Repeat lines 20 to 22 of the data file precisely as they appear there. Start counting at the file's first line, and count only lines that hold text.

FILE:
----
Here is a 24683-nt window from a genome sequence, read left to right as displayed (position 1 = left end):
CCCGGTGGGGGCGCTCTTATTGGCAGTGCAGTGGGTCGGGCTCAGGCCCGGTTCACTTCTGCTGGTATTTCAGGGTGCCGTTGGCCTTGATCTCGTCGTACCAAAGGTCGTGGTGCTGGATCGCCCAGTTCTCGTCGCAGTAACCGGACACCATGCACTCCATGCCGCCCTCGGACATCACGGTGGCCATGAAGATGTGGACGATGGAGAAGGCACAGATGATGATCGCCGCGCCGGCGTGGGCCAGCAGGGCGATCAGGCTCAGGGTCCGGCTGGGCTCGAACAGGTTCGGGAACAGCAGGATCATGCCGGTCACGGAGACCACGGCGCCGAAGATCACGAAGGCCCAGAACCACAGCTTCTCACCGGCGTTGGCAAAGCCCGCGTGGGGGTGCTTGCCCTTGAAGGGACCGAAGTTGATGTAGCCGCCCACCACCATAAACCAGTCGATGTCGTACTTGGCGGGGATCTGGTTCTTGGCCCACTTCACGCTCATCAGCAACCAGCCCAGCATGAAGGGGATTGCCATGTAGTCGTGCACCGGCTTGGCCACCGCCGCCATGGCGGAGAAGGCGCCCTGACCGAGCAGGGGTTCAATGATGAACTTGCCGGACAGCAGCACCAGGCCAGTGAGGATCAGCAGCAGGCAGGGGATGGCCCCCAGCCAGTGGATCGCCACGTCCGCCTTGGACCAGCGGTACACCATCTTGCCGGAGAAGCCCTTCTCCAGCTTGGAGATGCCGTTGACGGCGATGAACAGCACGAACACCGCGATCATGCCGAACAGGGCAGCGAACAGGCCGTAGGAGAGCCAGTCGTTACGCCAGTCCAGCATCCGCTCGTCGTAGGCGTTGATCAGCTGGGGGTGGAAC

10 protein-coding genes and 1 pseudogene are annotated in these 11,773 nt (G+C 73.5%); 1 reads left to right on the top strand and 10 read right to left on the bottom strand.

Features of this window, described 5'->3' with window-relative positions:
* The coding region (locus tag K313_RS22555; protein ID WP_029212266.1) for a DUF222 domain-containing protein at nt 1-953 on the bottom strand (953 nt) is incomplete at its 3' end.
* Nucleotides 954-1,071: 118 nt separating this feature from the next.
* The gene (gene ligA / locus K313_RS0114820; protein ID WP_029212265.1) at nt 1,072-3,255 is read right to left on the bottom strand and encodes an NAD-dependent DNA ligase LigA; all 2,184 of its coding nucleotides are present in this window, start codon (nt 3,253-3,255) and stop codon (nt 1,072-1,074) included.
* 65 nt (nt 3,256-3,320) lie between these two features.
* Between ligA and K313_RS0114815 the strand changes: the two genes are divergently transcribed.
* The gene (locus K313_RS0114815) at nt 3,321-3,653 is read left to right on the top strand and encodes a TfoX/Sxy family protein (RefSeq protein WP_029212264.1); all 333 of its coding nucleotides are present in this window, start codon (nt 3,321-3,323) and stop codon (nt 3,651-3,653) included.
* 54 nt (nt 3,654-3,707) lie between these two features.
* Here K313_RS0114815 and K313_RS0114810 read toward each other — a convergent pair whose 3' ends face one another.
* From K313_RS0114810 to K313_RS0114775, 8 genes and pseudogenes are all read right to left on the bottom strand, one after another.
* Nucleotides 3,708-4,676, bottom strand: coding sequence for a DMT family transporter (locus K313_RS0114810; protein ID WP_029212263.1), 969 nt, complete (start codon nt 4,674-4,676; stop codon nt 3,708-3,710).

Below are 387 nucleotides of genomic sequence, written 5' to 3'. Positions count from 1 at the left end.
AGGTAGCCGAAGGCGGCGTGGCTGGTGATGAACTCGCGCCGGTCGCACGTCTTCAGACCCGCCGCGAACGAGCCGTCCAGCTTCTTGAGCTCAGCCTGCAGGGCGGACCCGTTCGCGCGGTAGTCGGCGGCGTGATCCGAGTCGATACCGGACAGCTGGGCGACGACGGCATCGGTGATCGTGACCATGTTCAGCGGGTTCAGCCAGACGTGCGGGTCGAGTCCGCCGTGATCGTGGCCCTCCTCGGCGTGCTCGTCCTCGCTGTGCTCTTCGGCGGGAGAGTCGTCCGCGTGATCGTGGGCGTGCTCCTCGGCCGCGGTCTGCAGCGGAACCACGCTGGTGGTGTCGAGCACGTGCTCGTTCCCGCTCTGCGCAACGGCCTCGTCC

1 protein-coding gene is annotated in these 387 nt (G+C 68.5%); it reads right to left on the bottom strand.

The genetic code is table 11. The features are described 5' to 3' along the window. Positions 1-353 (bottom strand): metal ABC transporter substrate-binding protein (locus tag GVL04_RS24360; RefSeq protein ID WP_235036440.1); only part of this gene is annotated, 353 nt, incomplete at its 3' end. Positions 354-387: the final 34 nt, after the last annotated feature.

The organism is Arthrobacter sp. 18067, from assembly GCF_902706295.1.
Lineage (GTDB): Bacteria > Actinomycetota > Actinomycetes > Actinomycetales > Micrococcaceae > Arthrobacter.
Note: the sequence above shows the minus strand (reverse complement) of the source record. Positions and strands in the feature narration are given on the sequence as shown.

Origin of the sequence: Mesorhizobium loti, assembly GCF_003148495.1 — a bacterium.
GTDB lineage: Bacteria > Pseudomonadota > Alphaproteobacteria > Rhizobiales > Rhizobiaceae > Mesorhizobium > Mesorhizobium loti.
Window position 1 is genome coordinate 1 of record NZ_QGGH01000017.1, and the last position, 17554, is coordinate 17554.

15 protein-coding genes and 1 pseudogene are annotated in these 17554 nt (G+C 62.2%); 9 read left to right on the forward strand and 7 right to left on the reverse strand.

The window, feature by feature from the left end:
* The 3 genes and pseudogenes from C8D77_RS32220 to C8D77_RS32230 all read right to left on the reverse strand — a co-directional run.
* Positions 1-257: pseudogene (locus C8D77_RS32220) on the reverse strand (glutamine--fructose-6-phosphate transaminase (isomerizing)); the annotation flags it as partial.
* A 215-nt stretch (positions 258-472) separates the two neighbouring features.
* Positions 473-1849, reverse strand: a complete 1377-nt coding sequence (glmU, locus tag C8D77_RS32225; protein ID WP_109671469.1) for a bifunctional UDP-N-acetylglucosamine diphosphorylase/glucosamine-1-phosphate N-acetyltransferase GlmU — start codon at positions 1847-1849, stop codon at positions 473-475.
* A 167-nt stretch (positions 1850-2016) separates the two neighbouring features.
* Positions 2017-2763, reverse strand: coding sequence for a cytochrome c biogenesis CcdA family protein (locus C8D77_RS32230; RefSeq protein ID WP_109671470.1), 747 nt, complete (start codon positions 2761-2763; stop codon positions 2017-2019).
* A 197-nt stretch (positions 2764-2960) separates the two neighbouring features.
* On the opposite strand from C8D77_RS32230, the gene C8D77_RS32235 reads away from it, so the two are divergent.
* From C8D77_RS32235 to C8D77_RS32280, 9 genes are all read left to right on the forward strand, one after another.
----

Lineage (GTDB): Bacteria > Actinomycetota > Actinomycetes > Actinomycetales > Micrococcaceae > Arthrobacter.
Note: the sequence above shows the minus strand (reverse complement) of the source record. Positions and strands in the feature narration are given on the sequence as shown.

Origin of the sequence: Mesorhizobium loti, assembly GCF_003148495.1 — a bacterium.